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VOICES: Ken Mirr

By Eddie Lee Rider, Jr. ELR: Cielo Vista Ranch grabbed national headlines. Tell our readers just how unique that listing was in terms of size, terrain, wildlife, and your unique marketing efforts. KM: Cielo Vista Ranch was unique in terms

Land Report VoicesKen Mirr

By Eddie Lee Rider, Jr.

ELR: Cielo Vista Ranch grabbed national headlines. Tell our readers just how unique that listing was in terms of size, terrain, wildlife, and your unique marketing efforts.

KM: Cielo Vista Ranch was unique in terms of its sheer size, scope, history and price. These days it is nearly impossible to find a contiguous ranch with over 83,000 acres in the US, let alone in Colorado. It also included Culebra Peak, one of the only privately owned 14ers in the world, as well as four life zones ranging from foothills to alpine and 18 peaks over 13,000 feet. The ranch was also once part of a Spanish land grant and currently has a conservation easement, which presented unique title and access issues as a result.

ELR: You have another monster listing in Cross Mountain Ranch. Tell us about it.

KM: Located in northwest Colorado, Cross Mountain Ranch represents one of the largest and most diverse recreational and operating ranches on the market today. A wildlife preserve stretching over four counties and 224,050± acres of deeded and leased lands, the ranch is home to North America’s largest elk herd. It is an ecologically diverse landscape with two ecosystems and several miles of river frontage.

ELR: You mentioned Cross Mountain Ranch would likely be sold to an ecological-minded buyer. How does that profile differ from a conservation-minded buyer?

KM: While both are good stewards of the land, an ecological buyer goes beyond pure land conservation and protection. They study the various ecological resources of the ranch and implement management techniques to improve and enhance livestock capacity, wildlife and fishery habitat, soils, grasses, riparian areas. A conservation buyer generally preserves landscapes through either conservation easements or selfimposed restrictions which keep working ranches working.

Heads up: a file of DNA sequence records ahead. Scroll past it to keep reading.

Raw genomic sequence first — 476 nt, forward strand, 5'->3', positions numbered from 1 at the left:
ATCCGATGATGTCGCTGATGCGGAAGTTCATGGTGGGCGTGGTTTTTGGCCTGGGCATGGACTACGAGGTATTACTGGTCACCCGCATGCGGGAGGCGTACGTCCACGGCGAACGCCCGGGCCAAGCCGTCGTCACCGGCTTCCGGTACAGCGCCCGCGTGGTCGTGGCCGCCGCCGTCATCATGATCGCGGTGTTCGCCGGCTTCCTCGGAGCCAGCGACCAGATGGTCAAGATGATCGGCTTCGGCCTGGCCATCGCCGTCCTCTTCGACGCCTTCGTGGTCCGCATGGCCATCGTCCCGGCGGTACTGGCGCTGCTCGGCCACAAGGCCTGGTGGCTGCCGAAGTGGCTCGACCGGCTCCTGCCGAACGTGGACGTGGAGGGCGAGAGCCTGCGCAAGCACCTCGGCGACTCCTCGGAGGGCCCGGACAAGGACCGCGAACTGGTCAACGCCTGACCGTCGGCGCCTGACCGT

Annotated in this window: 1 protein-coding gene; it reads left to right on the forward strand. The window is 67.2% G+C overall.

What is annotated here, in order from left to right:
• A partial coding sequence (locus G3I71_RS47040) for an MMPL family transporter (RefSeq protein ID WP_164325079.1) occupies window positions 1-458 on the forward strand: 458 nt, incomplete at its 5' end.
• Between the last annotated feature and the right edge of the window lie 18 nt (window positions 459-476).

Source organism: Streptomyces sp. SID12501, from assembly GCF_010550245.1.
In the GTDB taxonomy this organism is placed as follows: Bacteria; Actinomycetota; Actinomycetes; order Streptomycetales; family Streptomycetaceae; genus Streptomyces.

ELR: You sit on the boards of both the Western Landowners Alliance and the Colorado Cattlemen’s Agricultural Land Trust. Tell us about those organizations.

KM: Both organizations connect with our mission to keep working ranches working. The Western Landowners Alliance advances policies and practices that sustain working lands, connected landscapes, and native species. It is essentially a voice for landowners throughout the West. Colorado Cattlemen’s Agricultural Land Trust helps Colorado’s ranchers and farmers protect their agricultural lands and encourages the intergenerational transfer of ranches and farms.

ELR: Any other listings you would like to bring to the attention of our readers?

KM: Sandstone Ranch has great conservation values near Denver, Moonshine Ranch is an incredible hunting property in Southern Colorado, and Utah’s Wasatch Peaks Ranch has more ski terrain than Vail Mountain. We have recently expanded into Kansas, Nebraska, and Montana, and have some attractive listings in those areas as well.

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